Dunking on a political opponent is one of the most effective ways to go viral, a study of almost 3 million social-media posts suggests

Two masked congressmen sit in front of a wallpapered wall while checking their cellphones
Congressmen checking their phones in April. Jim Watson/Pool via AP Photo
  • Congress members who hurl insults at opponents online get better engagement, a study shows.
  • Cambridge and NYU studied 2.7 million tweets and Facebook posts from Congress.
  • Mentioning “Leftist’ or “Biden” increased the odds of posts being shared by 67%, for example.
  • See more stories on Insider’s business page.

Hurling insults across the aisle on Capitol Hill may not lead to legislative results but it helps politicians stand out on social media, new research suggests.

Researchers at the University of Cambridge and New York University studied more than 2.7 million Twitter and Facebook posts from members of congress.

They found that posts mentioning political opponents – an “out-group” – led to higher engagement.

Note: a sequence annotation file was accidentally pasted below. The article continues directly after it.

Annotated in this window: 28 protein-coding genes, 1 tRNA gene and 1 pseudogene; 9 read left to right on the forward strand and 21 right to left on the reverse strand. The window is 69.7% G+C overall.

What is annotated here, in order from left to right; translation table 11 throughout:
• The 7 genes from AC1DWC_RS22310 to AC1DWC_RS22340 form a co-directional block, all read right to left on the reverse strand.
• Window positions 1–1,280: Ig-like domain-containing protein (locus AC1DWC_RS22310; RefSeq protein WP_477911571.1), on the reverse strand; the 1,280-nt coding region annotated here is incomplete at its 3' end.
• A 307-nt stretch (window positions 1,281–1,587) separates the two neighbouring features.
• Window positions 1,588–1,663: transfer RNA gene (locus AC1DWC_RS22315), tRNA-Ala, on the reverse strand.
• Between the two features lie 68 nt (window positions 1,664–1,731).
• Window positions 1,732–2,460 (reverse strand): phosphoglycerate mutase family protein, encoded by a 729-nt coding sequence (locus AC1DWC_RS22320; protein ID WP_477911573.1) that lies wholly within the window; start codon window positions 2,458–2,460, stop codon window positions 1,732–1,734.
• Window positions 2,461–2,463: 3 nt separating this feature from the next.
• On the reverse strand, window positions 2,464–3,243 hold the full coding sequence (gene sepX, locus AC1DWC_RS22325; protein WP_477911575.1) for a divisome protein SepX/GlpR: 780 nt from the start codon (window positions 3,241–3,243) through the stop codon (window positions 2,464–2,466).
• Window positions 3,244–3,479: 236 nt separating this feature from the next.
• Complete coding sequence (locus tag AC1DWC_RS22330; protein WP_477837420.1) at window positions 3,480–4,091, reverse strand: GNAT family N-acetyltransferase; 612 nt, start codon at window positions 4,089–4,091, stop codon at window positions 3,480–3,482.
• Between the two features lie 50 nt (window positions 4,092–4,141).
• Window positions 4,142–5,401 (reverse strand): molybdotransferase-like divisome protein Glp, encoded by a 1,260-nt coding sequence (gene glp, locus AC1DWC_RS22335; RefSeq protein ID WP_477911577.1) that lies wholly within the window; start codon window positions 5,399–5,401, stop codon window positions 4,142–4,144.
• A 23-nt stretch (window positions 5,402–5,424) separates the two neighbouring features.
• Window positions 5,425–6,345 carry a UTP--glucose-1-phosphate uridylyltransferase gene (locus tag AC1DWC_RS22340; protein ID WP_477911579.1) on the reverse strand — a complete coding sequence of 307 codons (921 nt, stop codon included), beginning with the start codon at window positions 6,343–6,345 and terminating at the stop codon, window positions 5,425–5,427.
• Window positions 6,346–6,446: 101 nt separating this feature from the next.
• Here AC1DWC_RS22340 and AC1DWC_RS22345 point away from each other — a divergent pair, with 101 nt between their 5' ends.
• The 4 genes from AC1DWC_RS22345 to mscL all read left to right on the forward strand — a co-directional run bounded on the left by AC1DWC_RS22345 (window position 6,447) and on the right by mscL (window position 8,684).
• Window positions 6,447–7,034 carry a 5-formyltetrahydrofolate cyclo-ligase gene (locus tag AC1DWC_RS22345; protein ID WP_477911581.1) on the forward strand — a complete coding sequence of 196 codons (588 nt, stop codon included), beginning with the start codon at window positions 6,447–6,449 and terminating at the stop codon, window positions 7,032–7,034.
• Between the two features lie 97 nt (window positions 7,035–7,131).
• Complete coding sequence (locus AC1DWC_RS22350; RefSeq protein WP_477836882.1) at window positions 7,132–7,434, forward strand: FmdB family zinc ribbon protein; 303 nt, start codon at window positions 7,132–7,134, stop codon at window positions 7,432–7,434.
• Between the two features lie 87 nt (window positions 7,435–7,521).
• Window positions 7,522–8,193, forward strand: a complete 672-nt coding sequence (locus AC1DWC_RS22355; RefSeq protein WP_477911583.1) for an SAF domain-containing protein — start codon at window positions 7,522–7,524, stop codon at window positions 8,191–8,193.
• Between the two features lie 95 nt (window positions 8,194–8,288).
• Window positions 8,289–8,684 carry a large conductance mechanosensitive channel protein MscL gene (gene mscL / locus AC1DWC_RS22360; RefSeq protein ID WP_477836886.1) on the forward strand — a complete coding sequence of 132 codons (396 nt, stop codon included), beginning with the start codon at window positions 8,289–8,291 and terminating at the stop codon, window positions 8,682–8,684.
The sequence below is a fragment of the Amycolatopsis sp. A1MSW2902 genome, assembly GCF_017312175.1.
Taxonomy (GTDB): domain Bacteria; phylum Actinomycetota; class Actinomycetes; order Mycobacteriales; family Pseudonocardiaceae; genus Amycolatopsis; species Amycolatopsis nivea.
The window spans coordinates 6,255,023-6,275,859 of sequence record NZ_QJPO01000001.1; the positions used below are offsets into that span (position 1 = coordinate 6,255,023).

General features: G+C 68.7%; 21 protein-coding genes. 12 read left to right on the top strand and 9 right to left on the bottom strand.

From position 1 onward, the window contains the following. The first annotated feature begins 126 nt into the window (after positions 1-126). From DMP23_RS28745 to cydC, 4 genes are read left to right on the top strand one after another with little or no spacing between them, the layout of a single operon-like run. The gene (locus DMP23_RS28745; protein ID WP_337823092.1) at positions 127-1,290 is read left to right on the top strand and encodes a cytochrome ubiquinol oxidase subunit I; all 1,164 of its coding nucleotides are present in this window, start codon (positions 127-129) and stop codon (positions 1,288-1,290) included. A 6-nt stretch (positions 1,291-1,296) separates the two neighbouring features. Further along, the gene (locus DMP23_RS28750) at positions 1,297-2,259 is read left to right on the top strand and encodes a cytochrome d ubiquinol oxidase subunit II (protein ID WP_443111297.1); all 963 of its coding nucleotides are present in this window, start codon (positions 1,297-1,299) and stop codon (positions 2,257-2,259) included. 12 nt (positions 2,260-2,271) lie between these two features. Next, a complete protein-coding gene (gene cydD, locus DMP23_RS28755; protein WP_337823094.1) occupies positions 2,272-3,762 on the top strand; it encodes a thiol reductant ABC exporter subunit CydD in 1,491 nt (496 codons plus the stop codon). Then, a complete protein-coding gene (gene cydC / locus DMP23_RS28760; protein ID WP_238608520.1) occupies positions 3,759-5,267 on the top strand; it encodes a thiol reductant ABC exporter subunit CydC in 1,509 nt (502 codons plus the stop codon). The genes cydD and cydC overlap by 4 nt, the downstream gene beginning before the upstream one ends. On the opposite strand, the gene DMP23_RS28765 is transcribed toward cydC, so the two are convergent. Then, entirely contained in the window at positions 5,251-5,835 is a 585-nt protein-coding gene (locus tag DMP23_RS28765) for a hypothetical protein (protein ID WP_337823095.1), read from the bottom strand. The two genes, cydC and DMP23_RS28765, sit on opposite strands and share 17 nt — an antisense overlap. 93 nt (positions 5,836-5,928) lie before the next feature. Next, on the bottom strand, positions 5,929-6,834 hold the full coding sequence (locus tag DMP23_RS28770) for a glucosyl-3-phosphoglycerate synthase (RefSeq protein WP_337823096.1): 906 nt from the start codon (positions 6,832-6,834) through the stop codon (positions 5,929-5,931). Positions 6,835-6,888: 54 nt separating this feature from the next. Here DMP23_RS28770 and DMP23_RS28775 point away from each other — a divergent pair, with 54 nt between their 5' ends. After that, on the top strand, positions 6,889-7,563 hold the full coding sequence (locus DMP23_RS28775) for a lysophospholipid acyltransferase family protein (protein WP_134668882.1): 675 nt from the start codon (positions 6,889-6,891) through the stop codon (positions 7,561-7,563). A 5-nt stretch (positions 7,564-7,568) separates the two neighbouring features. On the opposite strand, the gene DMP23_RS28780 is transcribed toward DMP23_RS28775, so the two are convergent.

Posting about political opponents was the biggest “virality” driver, said Steve Rathje, one of the study’s authors.

“Specifically, each additional word about the opposing party (e.g., ‘Democrat,’ ‘Leftist,’ or ‘Biden’ if the post was coming from a Republican) in a social media post increased the odds of that post being shared by 67%,” said Rathje, a University of Cambridge PhD student, via Twitter.

Donald Trump phone
President Donald Trump in his Twitter days. SAUL LOEB/AFP via Getty Images

The findings were published in the Proceedings of the National Academy of Sciences.

In an accompanying press release, Cambridge said the research showed the same virality boost for politicians on both Twitter and Facebook “regardless of political orientation.”

Mentioning opponents helped, but mentioning them in a negative light drove engagement even higher. Negative posts about opponents performed better on social media than positive posts about users’ own parties, the study found.

“These results are troubling in an attention economy where the social media business model is based on keeping us engaged in order to sell advertising,” Rathje said. “This business model may be creating perverse incentives for polarizing content, rewarding people for ‘dunking’ on the out-group.”